When making a list like this, we are not advocating that some drugs are fine to use while others are not, we are merely sharing information about the most addictive drugs on the market. The most important tool we have against drug addiction is not law enforcement – it is education.
It should come as no surprise that heroin remains at the top of the list, with the addictive traits of heroin being nothing short of horror stories. Heroin mimics endorphins and affects opioid receptors. This means heroin causes pleasure and reduces pain. Because opioid receptors are all over the areas of the brain that affect learning and reward processing, users are essentially ensuring that their body craves heroin by training their body to need it. Combine that with nasty withdrawal symptoms and you understand the dangers of heroin use.
Make no mistake about OxyContin (Oxycodone), it is prescribed for those in pain, but that does not make it any less dangerous and thus places high amongst the most addictive drugs in the world. Especially when used the wrong way (snorting it or injecting) there is little difference between Oxycodone and heroin.
#3 Crack Cocaine
Even though powder cocaine and crack cocaine share similar effects and chemical compositions, smoking crack cocaine produces a shorter, yet more intense rush. The combination of the efficient method of ingestion and intensity of the high makes it a very dangerous drug and ensures that addiction rates are much higher for crack cocaine than the powder variant.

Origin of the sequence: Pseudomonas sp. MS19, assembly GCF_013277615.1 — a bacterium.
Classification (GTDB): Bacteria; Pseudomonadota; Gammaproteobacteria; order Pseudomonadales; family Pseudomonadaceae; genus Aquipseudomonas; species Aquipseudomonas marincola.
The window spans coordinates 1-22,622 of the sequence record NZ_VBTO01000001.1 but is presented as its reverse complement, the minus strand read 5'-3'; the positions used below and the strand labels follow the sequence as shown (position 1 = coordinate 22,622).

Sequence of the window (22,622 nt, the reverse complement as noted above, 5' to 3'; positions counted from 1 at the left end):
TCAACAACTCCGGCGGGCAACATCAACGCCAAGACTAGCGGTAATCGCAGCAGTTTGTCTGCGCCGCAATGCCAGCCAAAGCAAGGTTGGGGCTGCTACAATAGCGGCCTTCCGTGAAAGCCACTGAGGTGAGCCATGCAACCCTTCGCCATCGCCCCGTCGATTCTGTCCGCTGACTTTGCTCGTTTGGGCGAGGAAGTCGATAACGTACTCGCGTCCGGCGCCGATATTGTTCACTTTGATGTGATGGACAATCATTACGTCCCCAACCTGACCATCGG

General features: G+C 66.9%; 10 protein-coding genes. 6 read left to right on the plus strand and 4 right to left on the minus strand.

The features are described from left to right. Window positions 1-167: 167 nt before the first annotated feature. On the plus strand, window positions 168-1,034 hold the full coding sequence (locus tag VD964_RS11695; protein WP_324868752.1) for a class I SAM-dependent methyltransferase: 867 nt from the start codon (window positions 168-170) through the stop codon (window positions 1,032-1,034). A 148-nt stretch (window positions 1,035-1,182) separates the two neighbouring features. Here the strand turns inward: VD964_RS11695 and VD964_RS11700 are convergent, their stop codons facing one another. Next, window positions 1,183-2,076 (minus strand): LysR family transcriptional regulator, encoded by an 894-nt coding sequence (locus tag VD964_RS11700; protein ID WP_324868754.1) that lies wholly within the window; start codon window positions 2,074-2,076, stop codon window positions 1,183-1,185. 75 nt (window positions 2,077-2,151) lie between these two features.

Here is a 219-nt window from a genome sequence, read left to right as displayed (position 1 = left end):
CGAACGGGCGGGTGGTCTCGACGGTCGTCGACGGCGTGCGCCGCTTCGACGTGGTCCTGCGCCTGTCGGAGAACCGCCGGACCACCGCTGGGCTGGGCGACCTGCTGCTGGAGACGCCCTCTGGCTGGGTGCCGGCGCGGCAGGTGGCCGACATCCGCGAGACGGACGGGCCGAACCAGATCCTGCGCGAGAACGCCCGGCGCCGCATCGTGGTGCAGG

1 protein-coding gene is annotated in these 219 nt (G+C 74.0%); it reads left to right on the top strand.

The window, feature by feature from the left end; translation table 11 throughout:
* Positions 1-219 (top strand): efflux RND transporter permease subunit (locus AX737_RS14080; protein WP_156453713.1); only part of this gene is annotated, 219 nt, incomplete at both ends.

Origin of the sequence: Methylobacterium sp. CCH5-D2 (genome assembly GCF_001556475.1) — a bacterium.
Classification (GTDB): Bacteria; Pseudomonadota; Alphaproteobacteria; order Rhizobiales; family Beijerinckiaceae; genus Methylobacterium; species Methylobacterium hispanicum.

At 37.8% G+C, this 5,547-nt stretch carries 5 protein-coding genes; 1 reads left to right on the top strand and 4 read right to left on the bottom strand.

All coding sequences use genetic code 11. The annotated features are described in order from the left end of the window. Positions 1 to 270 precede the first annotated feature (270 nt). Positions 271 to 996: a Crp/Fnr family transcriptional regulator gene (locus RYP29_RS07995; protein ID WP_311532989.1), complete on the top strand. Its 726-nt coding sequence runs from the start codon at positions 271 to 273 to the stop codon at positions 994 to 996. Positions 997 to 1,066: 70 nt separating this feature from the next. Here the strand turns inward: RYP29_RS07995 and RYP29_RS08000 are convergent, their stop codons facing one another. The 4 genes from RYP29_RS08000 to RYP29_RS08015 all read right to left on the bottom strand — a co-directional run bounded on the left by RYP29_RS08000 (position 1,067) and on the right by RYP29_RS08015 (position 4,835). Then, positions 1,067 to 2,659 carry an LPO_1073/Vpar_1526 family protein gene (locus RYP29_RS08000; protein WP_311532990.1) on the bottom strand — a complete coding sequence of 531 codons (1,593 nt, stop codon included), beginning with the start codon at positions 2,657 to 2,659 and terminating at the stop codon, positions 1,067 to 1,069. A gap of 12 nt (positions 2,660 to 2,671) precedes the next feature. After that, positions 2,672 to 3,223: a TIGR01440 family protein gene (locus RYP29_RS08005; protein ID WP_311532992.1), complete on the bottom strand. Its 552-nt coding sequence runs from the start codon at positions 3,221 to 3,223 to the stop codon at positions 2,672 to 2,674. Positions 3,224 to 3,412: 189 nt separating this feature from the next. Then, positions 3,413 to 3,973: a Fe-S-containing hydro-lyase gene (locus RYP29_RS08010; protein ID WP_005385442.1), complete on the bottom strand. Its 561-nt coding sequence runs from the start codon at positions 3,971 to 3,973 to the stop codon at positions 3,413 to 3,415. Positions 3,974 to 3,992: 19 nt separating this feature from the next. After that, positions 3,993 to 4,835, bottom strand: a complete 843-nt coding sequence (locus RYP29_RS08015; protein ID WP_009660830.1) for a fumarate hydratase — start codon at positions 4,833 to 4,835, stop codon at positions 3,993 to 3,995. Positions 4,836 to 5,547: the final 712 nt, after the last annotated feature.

#4 Crystal Meth
Mimicking a natural neurotransmitter – it means that you are training your brain to have a need for the drug – that is how both heroin and nicotine work. However, crystal methamphetamine takes that notion a step further, imitating norepinephrine (an alertness chemical) and chemical dopamine. Because crystal methamphetamine has the ability to damage neurons that release norepinephrine and dopamine, it means that you start craving more methamphetamine to feel better.
While nicotine may not have the same fear associated with it, nor does it produce the same high as crack and heroin, it does work biologically similar in the most important way: it imitates a common neurotransmitter. In fact, it does this so brilliantly that one of the acetylcholine receptors bears its name. The more someone smokes, the more nicotine someone needs to take in to maintain normal brain function.
Because alcohol is often consumed in social settings and legal, the addiction is quite complicated. However, it is remarkably effective and simple as an addictive agent. The reward system causes intense and well-documented cravings. The withdrawal syndrome with alcohol is so severe that it may even become fatal.
Even though these are not as addictive as methamphetamine, it does work in much the same way. So much so that if it is used in high doses or regularly, it causes rapid desire and tolerance. Simply quitting may lead to anxiety, extreme fatigue, and severe depression.
Cocaine makes it so that your brain’s reward areas cannot reabsorb dopamine. This means that if someone uses enough cocaine, the brain will reduce the number of dopamine receptors in the region. The brain is assuming that it already has enough dopamine, so the dopamine receptors are unnecessary. Unlike methamphetamine, cocaine does not destroy dopamine neurons, but the short high and fast method of use, combined with a rapid tolerance, makes cocaine dangerous.
There is a reason that doctors are always adamant about a patient tapering off these prescription anti-anxiety drugs (Klonopin, Xanax, and Valium) after taking them for a while. Each of these prescription medications increases the effectiveness of GABA, a brain chemical. This chemical decreases anxiety and reduces the excitability of many other neurons. Just quitting unexpectedly can include panic attacks, anxiety, and irritability.
This is a popular club drug and depressant. Because of the cross-tolerance with alcohol, you have to take in more GHB to get high if you consume alcohol regularly. It also has brutal withdrawal symptoms such as vomiting, dizziness, anxiety, and insomnia.